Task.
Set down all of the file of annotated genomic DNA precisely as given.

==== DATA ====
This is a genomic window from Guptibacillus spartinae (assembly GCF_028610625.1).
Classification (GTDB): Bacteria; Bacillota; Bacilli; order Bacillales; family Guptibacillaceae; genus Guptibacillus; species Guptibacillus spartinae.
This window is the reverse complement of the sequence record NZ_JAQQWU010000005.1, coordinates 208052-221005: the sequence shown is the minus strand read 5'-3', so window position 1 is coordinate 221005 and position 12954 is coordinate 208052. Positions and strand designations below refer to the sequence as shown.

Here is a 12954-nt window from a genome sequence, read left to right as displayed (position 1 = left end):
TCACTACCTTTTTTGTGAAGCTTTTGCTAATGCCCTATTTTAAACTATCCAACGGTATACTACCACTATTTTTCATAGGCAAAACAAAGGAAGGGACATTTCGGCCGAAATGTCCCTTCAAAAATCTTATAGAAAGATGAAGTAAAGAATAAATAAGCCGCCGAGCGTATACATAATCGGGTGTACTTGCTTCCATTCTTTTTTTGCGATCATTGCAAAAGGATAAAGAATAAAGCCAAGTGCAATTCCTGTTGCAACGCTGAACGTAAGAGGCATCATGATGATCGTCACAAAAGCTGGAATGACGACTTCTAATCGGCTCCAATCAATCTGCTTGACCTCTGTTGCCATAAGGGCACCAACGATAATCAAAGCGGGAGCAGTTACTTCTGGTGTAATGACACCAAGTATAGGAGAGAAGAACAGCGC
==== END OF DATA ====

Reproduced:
This is a genomic window from Guptibacillus spartinae (assembly GCF_028610625.1).
Classification (GTDB): Bacteria; Bacillota; Bacilli; order Bacillales; family Guptibacillaceae; genus Guptibacillus; species Guptibacillus spartinae.
This window is the reverse complement of the sequence record NZ_JAQQWU010000005.1, coordinates 208052-221005: the sequence shown is the minus strand read 5'-3', so window position 1 is coordinate 221005 and position 12954 is coordinate 208052. Positions and strand designations below refer to the sequence as shown.

Here is a 12954-nt window from a genome sequence, read left to right as displayed (position 1 = left end):
TCACTACCTTTTTTGTGAAGCTTTTGCTAATGCCCTATTTTAAACTATCCAACGGTATACTACCACTATTTTTCATAGGCAAAACAAAGGAAGGGACATTTCGGCCGAAATGTCCCTTCAAAAATCTTATAGAAAGATGAAGTAAAGAATAAATAAGCCGCCGAGCGTATACATAATCGGGTGTACTTGCTTCCATTCTTTTTTTGCGATCATTGCAAAAGGATAAAGAATAAAGCCAAGTGCAATTCCTGTTGCAACGCTGAACGTAAGAGGCATCATGATGATCGTCACAAAAGCTGGAATGACGACTTCTAATCGGCTCCAATCAATCTGCTTGACCTCTGTTGCCATAAGGGCACCAACGATAATCAAAGCGGGAGCAGTTACTTCTGGTGTAATGACACCAAGTATAGGAGAGAAGAACAGCGC